First-class Music at First Presbyterian Church
Andrew is barely out of college (Westminster Choir College in Princeton) and is currently studying for his Masters at the Manhattan School of Music. But his technical mastery is already well in evidence. He has brought back the art of playing from memory, which is somewhat less usual these days than it was back in the last century, according to your scribe's observation. The ability to sit down at any organ, at any time, and play dozens of masterworks without music is an enviable skill. Andrew makes it all look easy.
For the second time in two weeks, your scribe was treated to a performance of Bach's D-major Prelude and Fugue that would have earned the composer's own seal of approval. Andrew chose a fairly light registration, centered himself on the organ bench, and went to town. He played both prelude and fugue at a fast clip, using bright, staccato rhythms. The performance was light and crisp and virtually note-perfect - a real tour-de-force.
The next piece, Herbert Howell's "De Profundis", was new to your scribe. Andrew prefaced his performance with an elegant commentary, showing himself to be a master of verbal as well as digital dexterity. He described the piece as moving from quiet sadness and despair to a fortissimo "primal scream", and then proceeded to demonstrate it for us. This was followed by another elegaic piece, Durufle's "Prelude et Fugue sur le nom d'Alain." Jehan Alain was a student of Durufle's, and was killed at an early age in World War II. This was his teacher's memorial, or "tombeau", as Andrew described it - a brilliant virtuoso piece paying tribute to a life full of talent cut tragically short.
Mozart's "Fantasy in F Minor" is another virtuoso piece, showing the composer at his imaginative best. It has all the energy that Mozart himself embodied, and requires great energy from the performer as well. If Mozart had been in the balcony, he would doubtless have rushed downstairs to wring Andrew's hand afterwards.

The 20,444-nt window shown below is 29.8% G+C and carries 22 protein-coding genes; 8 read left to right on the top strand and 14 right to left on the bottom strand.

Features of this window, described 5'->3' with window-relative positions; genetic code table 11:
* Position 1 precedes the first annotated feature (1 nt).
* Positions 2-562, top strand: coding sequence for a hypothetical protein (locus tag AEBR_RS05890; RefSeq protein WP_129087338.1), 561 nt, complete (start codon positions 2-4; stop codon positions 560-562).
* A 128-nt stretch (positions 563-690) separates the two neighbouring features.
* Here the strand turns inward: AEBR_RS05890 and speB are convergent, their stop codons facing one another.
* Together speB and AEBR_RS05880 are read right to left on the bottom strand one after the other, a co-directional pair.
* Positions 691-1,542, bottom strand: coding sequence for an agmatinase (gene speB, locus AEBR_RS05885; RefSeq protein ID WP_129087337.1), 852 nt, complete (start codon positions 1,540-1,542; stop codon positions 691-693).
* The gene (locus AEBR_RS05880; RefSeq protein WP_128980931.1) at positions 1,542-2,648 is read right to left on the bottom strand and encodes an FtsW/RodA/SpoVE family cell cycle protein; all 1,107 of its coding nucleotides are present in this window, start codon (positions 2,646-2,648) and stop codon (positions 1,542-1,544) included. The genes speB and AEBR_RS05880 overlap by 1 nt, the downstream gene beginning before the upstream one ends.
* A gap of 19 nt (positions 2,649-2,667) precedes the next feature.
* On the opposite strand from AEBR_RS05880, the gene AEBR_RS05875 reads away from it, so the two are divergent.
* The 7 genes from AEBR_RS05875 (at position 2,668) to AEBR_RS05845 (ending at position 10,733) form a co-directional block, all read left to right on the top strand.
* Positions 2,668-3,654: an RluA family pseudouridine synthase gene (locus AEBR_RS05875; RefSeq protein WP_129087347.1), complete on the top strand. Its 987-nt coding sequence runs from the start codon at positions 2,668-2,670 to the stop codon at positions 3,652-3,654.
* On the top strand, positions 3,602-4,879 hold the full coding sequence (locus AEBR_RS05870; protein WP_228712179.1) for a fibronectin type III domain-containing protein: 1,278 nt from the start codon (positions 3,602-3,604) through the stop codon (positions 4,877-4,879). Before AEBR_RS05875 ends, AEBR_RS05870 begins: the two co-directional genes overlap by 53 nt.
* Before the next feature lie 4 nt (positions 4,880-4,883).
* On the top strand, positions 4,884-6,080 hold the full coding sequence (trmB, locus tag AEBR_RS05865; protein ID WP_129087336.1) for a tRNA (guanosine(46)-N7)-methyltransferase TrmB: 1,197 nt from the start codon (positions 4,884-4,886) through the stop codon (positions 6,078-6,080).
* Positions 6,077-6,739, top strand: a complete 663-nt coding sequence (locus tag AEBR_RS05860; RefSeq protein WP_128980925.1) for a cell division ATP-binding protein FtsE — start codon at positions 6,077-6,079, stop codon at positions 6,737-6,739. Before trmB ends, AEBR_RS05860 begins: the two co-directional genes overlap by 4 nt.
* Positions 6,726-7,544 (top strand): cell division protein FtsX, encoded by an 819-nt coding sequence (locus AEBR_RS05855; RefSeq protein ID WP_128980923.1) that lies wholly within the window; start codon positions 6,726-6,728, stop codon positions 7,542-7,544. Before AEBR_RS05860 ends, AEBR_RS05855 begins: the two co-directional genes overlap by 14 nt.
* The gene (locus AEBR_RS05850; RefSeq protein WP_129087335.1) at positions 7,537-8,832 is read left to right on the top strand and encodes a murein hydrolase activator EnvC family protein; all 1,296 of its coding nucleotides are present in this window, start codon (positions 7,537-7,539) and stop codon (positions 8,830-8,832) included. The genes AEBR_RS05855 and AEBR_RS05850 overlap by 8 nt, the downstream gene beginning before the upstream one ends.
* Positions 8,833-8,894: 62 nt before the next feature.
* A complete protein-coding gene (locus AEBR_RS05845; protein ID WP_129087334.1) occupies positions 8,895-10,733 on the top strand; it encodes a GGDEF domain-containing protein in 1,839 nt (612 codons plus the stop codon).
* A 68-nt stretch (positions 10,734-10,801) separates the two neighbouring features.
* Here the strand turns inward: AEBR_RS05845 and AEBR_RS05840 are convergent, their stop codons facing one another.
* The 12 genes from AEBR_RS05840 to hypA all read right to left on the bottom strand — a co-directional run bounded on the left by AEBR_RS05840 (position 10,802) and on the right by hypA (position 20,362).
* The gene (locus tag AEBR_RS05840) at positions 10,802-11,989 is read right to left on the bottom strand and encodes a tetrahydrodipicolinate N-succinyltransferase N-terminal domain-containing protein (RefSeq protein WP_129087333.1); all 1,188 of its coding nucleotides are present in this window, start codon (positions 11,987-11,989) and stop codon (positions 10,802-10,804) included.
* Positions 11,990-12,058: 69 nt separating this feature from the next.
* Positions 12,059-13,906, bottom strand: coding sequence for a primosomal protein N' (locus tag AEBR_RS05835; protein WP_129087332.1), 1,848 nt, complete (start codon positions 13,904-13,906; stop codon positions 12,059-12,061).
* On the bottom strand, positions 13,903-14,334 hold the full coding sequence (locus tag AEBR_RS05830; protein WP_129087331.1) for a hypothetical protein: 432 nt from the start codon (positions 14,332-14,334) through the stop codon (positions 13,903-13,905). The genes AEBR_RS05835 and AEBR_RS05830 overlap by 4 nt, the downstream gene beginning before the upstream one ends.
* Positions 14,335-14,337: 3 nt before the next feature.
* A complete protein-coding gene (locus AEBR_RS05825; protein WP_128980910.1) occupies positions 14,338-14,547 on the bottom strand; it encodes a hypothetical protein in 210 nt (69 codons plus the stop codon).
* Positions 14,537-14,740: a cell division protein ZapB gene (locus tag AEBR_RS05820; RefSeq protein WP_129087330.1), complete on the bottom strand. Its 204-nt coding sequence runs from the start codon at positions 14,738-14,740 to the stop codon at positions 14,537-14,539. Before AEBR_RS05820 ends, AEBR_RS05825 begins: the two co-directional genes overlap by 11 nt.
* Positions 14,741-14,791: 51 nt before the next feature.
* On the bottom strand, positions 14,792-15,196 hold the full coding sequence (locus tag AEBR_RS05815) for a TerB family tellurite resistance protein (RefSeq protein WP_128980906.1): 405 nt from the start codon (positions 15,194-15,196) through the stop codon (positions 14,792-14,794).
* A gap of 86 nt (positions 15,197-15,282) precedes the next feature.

Then came another piece your scribe has not heard before: "Miroir" by the Dutch composer Ad Wammes (b. 1953). As Andrew explained it, the constant motif in the right hand is offset by movement in the left hand and pedal. It's like looking in a mirror: each day the reflection seems to look the same, and yet it changes constantly, however imperceptibly. The piece ends abruptly, almost humorously - until one pauses to reflect that the ending probably means that the person looking in the mirror has died.
Not one to take it easy on himself, Andrew concluded his program with Cesar Franck's "Grande Piece Symphonique". This lengthy virtuoso piece was one of Franck's attempts to make the organ sound like an entire symphony orchestra, and indeed Andrew's constantly-varied registration brought out the full range of colors of the organ, even incorporating the brilliant trompette en chamade at the end. The audience gave him a well-deserved standing ovation.
Which, as it turns out, was enough to produce an encore, best described as flashy, French, and brilliant. Later your scribe learned it was Vierne's "Toccata" from his "Fantasy Pieces", another of which is the well-known "Carillon de Westminster". All in all, it was a program that presented both staple masterworks of the organ repertory, along with pieces that are only beginning to be heard, or re-heard, as the younger generation begins to spread its wings and expand our knowledge of the rich and ever-expanding body of literature for the instrument.
Afterwards, Kevin Estes and his wife Jenny hosted a reception in the narthex, at which your scribe was able to chat at some length with Andrew. It turns out he will soon be playing a recital at James Kennerley's new church in New York City. Even at his young age, Andrew has won numerous awards, and has played widely across this country and in Europe. Your scribe was, in a word, utterly delighted that Andrew came here to Greenwich, and reiterates his belief that New York and London had better start looking over their shoulders. Greenwich is gaining on them!